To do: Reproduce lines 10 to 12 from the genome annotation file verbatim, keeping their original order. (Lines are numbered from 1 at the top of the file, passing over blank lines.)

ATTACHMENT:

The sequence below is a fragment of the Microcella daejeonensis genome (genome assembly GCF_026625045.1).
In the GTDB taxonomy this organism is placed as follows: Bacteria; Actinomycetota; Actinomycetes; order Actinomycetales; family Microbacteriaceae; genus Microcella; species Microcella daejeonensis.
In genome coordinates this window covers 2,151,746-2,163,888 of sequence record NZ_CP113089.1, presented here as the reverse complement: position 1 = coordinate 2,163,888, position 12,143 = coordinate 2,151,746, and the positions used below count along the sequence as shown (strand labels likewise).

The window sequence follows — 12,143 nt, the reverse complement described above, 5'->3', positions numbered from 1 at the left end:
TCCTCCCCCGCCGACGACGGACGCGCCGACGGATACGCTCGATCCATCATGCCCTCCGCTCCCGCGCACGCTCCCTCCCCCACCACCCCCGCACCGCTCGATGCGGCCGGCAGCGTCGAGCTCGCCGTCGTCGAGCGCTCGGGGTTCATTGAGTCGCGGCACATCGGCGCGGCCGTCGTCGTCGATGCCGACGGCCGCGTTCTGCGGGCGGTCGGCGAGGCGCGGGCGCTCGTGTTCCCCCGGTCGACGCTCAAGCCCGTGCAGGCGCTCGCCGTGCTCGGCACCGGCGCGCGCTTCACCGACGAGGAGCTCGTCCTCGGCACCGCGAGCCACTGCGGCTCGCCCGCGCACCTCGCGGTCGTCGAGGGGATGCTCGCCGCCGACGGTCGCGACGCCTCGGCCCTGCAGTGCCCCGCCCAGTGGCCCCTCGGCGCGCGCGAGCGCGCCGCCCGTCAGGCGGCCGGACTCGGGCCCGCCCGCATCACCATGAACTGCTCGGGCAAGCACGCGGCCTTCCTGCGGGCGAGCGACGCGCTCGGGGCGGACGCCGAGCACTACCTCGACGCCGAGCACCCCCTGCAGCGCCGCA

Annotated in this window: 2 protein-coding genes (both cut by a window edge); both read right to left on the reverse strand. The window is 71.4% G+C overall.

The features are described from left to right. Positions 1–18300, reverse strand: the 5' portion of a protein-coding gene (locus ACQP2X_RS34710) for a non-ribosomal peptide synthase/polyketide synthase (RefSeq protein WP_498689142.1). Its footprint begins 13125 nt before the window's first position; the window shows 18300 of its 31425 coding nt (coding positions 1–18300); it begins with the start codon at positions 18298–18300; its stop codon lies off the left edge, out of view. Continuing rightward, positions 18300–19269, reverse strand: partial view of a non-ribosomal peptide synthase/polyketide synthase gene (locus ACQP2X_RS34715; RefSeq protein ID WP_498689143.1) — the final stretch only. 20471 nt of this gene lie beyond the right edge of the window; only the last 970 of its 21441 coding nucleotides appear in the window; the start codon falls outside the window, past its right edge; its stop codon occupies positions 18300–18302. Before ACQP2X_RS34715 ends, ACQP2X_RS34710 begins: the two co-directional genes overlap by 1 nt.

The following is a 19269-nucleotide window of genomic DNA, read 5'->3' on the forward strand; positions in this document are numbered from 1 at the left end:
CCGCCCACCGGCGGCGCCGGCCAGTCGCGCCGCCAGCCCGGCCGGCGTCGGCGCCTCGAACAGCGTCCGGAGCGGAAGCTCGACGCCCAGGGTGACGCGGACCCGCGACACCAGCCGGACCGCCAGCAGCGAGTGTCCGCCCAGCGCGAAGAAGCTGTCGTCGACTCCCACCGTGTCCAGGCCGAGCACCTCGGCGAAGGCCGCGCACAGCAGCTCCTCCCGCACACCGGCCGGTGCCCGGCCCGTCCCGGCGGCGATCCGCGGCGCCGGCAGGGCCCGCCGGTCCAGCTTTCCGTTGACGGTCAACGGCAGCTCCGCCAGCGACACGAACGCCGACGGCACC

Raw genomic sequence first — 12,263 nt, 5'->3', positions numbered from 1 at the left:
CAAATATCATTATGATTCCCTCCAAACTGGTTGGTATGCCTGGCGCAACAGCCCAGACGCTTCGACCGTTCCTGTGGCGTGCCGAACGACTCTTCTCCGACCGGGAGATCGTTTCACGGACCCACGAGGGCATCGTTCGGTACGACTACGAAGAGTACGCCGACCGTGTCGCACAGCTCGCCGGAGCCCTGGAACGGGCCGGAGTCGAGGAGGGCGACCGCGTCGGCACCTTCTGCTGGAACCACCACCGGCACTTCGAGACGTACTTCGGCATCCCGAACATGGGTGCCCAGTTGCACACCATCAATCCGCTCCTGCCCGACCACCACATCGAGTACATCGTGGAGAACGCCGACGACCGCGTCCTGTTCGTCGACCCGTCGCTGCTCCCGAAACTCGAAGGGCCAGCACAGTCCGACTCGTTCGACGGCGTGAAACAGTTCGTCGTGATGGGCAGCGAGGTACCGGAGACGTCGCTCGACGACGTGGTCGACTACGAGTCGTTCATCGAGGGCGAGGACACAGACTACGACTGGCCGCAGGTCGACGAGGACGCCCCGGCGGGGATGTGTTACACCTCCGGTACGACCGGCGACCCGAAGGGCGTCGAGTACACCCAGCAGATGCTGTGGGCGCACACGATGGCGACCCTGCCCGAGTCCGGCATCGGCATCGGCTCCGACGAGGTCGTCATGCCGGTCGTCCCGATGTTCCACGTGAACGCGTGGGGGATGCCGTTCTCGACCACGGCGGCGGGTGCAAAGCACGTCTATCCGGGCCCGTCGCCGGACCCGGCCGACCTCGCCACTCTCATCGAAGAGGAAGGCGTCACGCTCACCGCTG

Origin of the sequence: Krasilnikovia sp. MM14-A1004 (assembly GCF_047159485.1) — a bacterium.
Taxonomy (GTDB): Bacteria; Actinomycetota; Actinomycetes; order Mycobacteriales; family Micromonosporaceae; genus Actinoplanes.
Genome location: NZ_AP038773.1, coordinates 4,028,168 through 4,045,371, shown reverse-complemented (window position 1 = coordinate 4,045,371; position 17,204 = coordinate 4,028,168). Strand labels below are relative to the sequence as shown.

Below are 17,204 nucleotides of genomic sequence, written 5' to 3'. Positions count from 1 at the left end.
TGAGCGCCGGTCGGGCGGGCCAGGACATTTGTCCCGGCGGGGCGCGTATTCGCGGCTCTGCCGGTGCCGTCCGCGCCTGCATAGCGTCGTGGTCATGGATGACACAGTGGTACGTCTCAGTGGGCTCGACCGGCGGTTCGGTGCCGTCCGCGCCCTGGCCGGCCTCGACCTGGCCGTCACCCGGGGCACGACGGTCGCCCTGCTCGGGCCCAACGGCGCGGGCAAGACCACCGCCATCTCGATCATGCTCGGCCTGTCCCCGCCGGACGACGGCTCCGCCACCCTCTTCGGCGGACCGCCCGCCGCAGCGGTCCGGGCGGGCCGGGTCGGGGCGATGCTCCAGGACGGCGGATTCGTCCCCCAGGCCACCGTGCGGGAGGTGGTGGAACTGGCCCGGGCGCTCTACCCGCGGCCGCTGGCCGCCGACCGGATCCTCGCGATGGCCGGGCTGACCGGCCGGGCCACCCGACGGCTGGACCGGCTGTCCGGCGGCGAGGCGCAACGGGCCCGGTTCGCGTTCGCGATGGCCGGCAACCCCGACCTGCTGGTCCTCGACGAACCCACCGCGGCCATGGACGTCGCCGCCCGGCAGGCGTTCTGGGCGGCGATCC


Raw genomic sequence first — 12,263 nt, 5'->3', positions numbered from 1 at the left:
CAAATATCATTATGATTCCCTCCAAACTGGTTGGTATGCCTGGCGCAACAGCCCAGACGCTTCGACCGTTCCTGTGGCGTGCCGAACGACTCTTCTCCGACCGGGAGATCGTTTCACGGACCCACGAGGGCATCGTTCGGTACGACTACGAAGAGTACGCCGACCGTGTCGCACAGCTCGCCGGAGCCCTGGAACGGGCCGGAGTCGAGGAGGGCGACCGCGTCGGCACCTTCTGCTGGAACCACCACCGGCACTTCGAGACGTACTTCGGCATCCCGAACATGGGTGCCCAGTTGCACACCATCAATCCGCTCCTGCCCGACCACCACATCGAGTACATCGTGGAGAACGCCGACGACCGCGTCCTGTTCGTCGACCCGTCGCTGCTCCCGAAACTCGAAGGGCCAGCACAGTCCGACTCGTTCGACGGCGTGAAACAGTTCGTCGTGATGGGCAGCGAGGTACCGGAGACGTCGCTCGACGACGTGGTCGACTACGAGTCGTTCATCGAGGGCGAGGACACAGACTACGACTGGCCGCAGGTCGACGAGGACGCCCCGGCGGGGATGTGTTACACCTCCGGTACGACCGGCGACCCGAAGGGCGTCGAGTACACCCAGCAGATGCTGTGGGCGCACACGATGGCGACCCTGCCCGAGTCCGGCATCGGCATCGGCTCCGACGAGGTCGTCATGCCGGTCGTCCCGATGTTCCACGTGAACGCGTGGGGGATGCCGTTCTCGACCACGGCGGCGGGTGCAAAGCACGTCTATCCGGGCCCGTCGCCGGACCCGGCCGACCTCGCCACTCTCATCGAAGAGGAAGGCGTCACGCTCACCGCTG

Origin of the sequence: Krasilnikovia sp. MM14-A1004 (assembly GCF_047159485.1) — a bacterium.